Baquet spoke frankly about the paper's approach to Trump. For two years, he explained, the Times made a very, very big deal of the Trump-Russia affair. "We built our newsroom to cover one story," Baquet said. But then came the Mueller report, which failed to establish the core allegation against the president: that he and his campaign conspired or coordinated with Russia to fix the 2016 election.
"Now we have to regroup," Baquet told the staff, "and shift resources and emphasis to take on a different story."
That different story is race — and Trump. "We've got to change," Baquet said. "I mean, the vision for coverage for the next two years is what I talked about earlier: How do we cover a guy who makes these kinds of remarks? How do we cover the world's reaction to him? How do we do that while continuing to cover his policies? How do we cover America, that's become so divided by Donald Trump?"
Some on the staff appeared both anguished by the president ("it's a very scary time") and more than ready to make race a key feature of Times coverage.
"I'm wondering to what extent you think that the fact of racism and white supremacy being sort of the foundation of this country should play into our reporting," one staffer asked Baquet. "Just because it feels to me like it should be a starting point, you know? Like these conversations about what is racist, what isn't racist, I just feel like racism is in everything. It should be considered in our science reporting, in our culture reporting, in our national reporting."
The staffer's point brought Baquet back to the paper's new initiative. "One reason we all signed off on The 1619 Project and made it so ambitious and expansive was to teach our readers to think a little bit more like that," Baquet said. "Race in the next year ... is going to be a huge part of the American story. And I mean, race in terms of not only African Americans and their relationship with Donald Trump, but Latinos and immigration."
So the New York Times has two big plans. One would be big enough: to focus on the universe of racism accusations that increasingly surround the president at a time when he just happens to be running for reelection. But the other is even bigger: to "reframe" American history in accordance with the values of New York Times editors. It's an extraordinarily ambitious undertaking for people in what used to be known more simply as the news business.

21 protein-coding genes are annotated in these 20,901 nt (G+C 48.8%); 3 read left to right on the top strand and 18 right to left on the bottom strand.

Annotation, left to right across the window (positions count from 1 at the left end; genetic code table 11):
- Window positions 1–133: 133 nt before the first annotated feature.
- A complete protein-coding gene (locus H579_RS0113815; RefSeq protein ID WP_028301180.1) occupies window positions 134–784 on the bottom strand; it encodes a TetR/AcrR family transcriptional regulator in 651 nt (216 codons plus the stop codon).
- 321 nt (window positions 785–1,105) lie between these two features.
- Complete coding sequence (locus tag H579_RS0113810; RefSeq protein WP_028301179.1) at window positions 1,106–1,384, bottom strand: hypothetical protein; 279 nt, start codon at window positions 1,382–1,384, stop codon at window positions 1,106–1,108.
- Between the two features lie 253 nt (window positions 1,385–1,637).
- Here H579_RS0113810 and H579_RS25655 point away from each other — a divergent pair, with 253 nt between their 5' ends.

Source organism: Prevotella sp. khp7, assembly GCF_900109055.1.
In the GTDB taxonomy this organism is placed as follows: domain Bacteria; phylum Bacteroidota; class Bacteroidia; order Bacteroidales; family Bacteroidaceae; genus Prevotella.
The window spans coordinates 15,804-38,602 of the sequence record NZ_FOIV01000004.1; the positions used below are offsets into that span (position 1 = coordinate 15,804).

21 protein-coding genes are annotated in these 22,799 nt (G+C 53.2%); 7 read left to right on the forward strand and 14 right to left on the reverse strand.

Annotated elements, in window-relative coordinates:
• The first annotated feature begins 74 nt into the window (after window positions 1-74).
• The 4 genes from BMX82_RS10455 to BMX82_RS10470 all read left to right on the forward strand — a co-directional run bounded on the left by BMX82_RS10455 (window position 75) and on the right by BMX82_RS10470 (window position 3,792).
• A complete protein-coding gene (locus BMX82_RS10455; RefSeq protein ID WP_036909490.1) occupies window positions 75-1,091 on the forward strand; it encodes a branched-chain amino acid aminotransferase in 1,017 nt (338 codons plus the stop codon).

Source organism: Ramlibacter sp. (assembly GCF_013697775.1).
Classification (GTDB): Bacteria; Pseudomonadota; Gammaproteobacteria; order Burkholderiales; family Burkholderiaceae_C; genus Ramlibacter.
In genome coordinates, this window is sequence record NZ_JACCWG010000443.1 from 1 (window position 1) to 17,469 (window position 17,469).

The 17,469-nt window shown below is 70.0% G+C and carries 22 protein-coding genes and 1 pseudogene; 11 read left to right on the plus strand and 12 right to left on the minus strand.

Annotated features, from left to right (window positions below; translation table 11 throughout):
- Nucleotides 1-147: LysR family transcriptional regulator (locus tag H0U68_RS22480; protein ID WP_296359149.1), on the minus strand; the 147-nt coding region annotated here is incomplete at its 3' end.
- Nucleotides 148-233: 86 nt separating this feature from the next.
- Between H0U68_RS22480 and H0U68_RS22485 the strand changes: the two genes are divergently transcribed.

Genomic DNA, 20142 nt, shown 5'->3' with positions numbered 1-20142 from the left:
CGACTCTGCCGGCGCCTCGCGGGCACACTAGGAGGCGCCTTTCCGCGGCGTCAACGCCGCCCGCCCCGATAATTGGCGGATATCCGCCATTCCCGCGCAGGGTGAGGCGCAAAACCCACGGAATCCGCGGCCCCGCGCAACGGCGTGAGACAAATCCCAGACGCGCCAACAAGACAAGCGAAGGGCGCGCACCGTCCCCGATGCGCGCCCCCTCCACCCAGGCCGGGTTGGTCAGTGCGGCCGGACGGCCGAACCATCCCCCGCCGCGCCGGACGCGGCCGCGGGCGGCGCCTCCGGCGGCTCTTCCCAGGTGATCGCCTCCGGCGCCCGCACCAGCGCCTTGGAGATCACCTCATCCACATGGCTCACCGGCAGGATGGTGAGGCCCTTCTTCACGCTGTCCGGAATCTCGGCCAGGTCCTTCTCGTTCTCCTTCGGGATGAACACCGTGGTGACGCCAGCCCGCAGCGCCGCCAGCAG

Like I said, NYT has gone absolutely mad.




5 comments:

  1. Those who the gods would destroy ...

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  2. Maybe they should go their separate way then. No hard feelings, it isn't working out, it's not you, it's me...we're keeping the dog though, and we want half the house, we did pay for it after all.

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  3. They are so anti-capitalist that they put their anti-capitalist material behind a paywall.

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  4. ──"In the days and weeks to come, we will publish essays demonstrating that nearly everything that has made America exceptional grew out of slavery."──
    That's a tall order. If the paper's thesis is that slavery is what turned the U.S. into an industrial powerhouse, then it should follow Brazil, which abolished slavery much later than the US, should be a more powerful and richer nation than anybody else. In terms of capital investment and innovation, the South was actually hindered by its reliance on slave work than the North, which grew thanks to the entrepreneurship of immigrants, and immigrant labor [something the Know-Nothing Trumpists don't like to hear].

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  5. Slavery still exists today. The fake news NYTimes should cover that story. That story is real news. This race baiting garbage is Fake News!